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Tuesday, July 23, 2024

‘Not just Taylor Swift’ fueling Eurozone inflation – Lagarde

The popstar’s 18-city European tour that kicked off in May has been driving up prices

Pop superstar Taylor Swift’s European tour is not the only factor keeping inflation high across the euro area, European Central Bank (ECB) President Christine Lagarde has said, according to a CNBC report on Tuesday.

The singer’s 18-city sell-out European Eras Tour kicked off in May, with some experts noting a significant economic impact on cities across the 20-nation Eurozone.

“It’s not just Taylor Swift, you know,” Lagarde told CNBC, responding to a question about whether Swift’s tour boosted services inflation across the euro area.

Services inflation, one of the ECB’s closely watched measures, held steady in the Eurozone, at 4.1% in June. Core inflation, excluding energy, food, alcohol and tobacco, remained at 2.9% from the prior month, narrowly missing the 2.8% consensus forecast.

At the same time, headline inflation fell to 2.5% in June, down from 2.6% a month before, in line with expectations from a Reuters poll of economists.

“Services is the difficult one,” Lagarde said, adding that “the jury is still out” on whether that stickiness is permanent.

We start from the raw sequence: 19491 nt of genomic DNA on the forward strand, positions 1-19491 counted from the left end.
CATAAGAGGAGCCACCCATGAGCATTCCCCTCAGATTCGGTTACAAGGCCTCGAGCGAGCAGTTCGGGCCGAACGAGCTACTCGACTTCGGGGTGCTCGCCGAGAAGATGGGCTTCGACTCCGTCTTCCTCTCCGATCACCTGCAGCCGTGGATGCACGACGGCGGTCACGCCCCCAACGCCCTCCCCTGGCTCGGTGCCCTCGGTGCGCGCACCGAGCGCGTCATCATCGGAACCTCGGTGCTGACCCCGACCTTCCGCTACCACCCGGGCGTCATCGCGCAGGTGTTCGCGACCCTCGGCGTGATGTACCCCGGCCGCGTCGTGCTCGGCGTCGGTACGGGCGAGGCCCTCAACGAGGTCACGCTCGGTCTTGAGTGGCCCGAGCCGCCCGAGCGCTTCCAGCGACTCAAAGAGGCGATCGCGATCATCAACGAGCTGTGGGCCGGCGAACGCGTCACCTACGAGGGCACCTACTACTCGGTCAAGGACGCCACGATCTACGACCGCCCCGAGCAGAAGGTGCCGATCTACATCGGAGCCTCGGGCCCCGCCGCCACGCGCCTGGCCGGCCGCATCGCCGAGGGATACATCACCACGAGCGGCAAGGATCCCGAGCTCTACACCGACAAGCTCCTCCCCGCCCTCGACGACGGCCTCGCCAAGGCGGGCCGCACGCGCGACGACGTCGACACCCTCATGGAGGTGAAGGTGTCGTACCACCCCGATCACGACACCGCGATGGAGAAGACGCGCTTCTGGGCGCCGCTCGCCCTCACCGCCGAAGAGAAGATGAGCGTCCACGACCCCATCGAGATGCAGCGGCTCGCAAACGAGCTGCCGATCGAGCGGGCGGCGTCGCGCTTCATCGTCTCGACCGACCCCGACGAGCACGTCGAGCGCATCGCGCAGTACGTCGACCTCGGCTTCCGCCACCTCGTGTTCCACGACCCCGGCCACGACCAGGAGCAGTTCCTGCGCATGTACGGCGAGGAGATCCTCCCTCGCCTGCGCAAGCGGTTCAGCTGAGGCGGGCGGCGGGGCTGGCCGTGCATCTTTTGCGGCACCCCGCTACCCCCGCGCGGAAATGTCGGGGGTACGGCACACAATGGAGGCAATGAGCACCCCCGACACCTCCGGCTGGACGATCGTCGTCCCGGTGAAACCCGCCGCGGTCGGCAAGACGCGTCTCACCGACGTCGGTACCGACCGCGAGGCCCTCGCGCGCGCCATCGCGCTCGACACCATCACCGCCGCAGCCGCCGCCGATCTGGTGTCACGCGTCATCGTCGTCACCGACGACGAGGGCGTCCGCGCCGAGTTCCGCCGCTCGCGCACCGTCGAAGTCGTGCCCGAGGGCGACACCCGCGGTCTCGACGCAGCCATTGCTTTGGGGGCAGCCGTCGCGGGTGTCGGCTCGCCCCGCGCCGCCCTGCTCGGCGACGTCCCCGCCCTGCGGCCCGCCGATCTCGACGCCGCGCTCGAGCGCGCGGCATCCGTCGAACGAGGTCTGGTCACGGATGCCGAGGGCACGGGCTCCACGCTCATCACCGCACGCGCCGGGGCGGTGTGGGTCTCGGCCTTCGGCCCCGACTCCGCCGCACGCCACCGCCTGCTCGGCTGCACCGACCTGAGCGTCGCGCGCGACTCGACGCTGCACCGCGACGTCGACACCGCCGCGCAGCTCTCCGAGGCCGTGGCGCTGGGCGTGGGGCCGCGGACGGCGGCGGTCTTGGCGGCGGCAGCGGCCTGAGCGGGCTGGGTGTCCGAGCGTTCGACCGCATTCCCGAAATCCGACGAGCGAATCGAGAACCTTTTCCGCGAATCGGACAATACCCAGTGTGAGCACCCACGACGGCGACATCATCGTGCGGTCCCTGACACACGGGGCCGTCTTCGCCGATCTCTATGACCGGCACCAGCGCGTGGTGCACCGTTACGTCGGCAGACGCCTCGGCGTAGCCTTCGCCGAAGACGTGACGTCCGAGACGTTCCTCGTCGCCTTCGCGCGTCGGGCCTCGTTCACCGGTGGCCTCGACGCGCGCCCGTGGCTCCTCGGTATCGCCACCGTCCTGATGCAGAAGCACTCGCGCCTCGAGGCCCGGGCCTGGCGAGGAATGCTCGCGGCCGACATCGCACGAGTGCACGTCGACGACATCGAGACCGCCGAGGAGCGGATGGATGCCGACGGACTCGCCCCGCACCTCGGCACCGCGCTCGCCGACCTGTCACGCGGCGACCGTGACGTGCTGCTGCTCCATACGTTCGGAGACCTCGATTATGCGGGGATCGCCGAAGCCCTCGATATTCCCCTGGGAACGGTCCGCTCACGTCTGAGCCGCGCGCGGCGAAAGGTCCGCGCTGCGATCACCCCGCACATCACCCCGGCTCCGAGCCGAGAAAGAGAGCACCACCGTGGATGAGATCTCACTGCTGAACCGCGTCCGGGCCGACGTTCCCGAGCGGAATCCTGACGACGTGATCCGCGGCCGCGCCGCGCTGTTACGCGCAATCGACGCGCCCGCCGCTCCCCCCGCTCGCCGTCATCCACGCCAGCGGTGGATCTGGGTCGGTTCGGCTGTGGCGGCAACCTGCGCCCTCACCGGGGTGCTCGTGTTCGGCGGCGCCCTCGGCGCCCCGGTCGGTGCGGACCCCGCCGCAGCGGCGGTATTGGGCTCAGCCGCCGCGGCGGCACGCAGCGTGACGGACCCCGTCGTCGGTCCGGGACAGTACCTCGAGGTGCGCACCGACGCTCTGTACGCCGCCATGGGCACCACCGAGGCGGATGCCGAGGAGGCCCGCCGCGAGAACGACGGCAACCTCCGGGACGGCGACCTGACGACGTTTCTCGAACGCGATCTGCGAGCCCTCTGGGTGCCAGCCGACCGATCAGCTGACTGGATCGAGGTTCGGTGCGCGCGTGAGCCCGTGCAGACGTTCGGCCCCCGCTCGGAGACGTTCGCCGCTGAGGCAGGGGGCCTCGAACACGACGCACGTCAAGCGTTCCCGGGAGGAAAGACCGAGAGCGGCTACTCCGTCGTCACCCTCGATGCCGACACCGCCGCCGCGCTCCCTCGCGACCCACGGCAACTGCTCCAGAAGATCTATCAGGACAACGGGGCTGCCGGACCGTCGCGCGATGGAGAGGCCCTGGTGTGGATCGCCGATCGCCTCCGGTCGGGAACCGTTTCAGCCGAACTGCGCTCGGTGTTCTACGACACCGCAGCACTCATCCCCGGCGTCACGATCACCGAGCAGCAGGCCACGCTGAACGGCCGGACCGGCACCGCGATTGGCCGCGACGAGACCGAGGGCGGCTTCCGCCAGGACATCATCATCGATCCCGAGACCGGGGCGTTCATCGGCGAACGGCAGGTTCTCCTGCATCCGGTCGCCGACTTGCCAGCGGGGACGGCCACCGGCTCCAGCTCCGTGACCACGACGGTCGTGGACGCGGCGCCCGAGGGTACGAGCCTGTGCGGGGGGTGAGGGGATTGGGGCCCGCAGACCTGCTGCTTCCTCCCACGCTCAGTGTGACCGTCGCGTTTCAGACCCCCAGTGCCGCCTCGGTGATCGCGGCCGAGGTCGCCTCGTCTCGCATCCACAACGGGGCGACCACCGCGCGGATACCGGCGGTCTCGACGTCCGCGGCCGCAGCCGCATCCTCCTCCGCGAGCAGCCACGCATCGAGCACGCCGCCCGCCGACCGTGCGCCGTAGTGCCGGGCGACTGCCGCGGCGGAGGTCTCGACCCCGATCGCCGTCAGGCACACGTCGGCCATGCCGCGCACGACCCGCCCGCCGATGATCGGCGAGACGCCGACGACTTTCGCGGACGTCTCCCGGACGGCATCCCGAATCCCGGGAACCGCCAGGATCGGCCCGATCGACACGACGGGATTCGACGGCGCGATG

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ECB President Christine Lagarde gives a press conference after the Governing Council meeting in Hesse, Frankfurt/Main, Germany on June 6, 2024
ECB cuts rates for first time since 2019

The ECB cut interest rates in June for the first time in nearly five years, lowering the key rate to 3.75% from a record 4%. Experts are expecting two more rate cuts this year.

There’s been much debate lately about the economic impact of Swift’s tour on the global economy as consumers traditionally splurge on concerts, meals, vacations and other recreational activities, pushing up prices. The impact was even dubbed by some as ‘Swiftflation’ and ‘Swiftonomics.’

Compared to her 2023 tour of the US, Swift’s European leg will bring an “even greater economic impact” this summer, Natalia Lechmanova, chief economist at the Mastercard Economics Institute, told Forbes earlier this year.

Experts cited by CNBC pointed out that overall increased consumer spending around major music tours, including for artists such as Bruce Springsteen, Pink and Sting, has been providing an economic boost. Others claimed that it is hard to gauge, insisting that central bankers should pay less attention to the impact of these one-off events.

July 03, 2024 at 03:16AM
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